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Broadcom blames Atheros for bad WLAN performance

Not our fault, Wi-Fi chip maker responds

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Broadcom last week fired a broadside against Wi-Fi chipset maker Atheros, alleging the latter's proprietary performance and range-boosting Super G technology slows down nearby standards-based wireless networks.

According to Broadcom, Super G, which doubles 802.11g's 54Mbps raw data rate (but only if you have two products containing Atheros chipsets at either end of the link), interferes with nearby networks, sometimes dragging data rates down to 1Mbps - even when they operate on a different channel.

Broadcom said it would detail its research this week, to allow independent verification of its findings. Atheros reckons no one will be able to do so. It denies the claim, saying its system causes no more network degradation than any other Wi-Fi product.

D-Link, which makes WLAN kit based on Atheros technology follows the chipmaker's line, PC World reports.

At issue is Super G's Turbo mode, which simultaneously runs data across channels five and six of the 11 22MHz-wide segments into which the Wi-Fi specification subdivides the 2.4GHz band. Because all but three channels overlap there is inevitably some interference with adjacent channels, but this is an issue with almost all Wi-Fi products. By choosing channels five and six, says Atheros, it has ensured that channels one and 11 remain clear.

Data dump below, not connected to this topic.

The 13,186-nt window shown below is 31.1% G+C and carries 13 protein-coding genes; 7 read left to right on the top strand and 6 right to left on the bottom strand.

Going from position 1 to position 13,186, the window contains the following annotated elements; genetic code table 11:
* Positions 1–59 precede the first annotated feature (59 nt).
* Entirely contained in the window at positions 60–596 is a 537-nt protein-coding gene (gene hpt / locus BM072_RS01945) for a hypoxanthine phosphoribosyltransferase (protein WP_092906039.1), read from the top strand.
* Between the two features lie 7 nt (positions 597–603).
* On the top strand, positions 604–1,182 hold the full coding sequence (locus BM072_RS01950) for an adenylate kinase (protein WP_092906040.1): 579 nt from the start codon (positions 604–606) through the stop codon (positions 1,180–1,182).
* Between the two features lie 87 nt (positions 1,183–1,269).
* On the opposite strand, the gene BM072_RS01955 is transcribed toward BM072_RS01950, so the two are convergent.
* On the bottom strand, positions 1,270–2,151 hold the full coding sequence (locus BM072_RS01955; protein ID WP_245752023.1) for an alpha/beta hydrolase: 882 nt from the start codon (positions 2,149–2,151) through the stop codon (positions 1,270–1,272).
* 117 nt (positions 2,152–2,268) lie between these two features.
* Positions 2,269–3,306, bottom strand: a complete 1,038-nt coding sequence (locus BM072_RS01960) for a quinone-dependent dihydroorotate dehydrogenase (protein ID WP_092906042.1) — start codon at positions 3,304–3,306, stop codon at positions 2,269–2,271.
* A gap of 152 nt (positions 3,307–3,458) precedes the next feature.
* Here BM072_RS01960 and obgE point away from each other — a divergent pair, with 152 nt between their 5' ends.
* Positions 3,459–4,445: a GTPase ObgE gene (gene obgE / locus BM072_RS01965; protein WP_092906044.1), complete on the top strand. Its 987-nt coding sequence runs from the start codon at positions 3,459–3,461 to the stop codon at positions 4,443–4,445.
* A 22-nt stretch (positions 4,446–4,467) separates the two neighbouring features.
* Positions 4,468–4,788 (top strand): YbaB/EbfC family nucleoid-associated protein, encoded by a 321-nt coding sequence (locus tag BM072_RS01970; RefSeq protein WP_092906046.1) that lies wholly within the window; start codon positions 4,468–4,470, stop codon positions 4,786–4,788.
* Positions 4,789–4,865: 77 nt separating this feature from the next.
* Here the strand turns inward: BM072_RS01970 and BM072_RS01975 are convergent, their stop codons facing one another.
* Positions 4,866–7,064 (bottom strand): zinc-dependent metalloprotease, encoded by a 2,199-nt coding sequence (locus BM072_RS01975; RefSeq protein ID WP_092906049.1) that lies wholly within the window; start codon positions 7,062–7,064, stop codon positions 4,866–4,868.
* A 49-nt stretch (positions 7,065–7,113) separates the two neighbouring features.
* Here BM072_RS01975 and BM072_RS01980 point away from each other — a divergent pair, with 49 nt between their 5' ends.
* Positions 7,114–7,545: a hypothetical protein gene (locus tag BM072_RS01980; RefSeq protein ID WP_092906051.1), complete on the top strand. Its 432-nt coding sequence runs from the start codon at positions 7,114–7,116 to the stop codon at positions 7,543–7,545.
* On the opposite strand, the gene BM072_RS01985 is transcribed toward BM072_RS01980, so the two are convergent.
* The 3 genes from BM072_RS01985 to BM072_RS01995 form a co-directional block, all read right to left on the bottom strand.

Not so, alleges Broadcom. It says Turbo cross-channel interference stretches further than the IEEE standard 'allows', causing problems with networks that have flipped to channel one or 11. As a result, Wi-Fi networks utilising these bands slow down by dropping their data rate in order to reduce the number of errors induced by the interference.

This sort of thing has happened before, particularly with Bluetooth and Wi-Fi getting in each other's way, though Bluetooth's ability to hop around the 79 1MHz channels it splits the 2.4GHz band into generally ensures that interference is kept to a minimum.

That hasn't stopped Broadcom, for one, touting proprietary co-existence technology. Today it unveiled InConcert, which allows Bluetooth and Wi-Fi to "intelligently share" the 2.4GHz band - but again, only if you have Broadcom Bluetooth and Wi-Fi chips in all the relevant clients and access points. Essentially, InConcert forces both radios to synchronise their transmissions to avoid interference. ®

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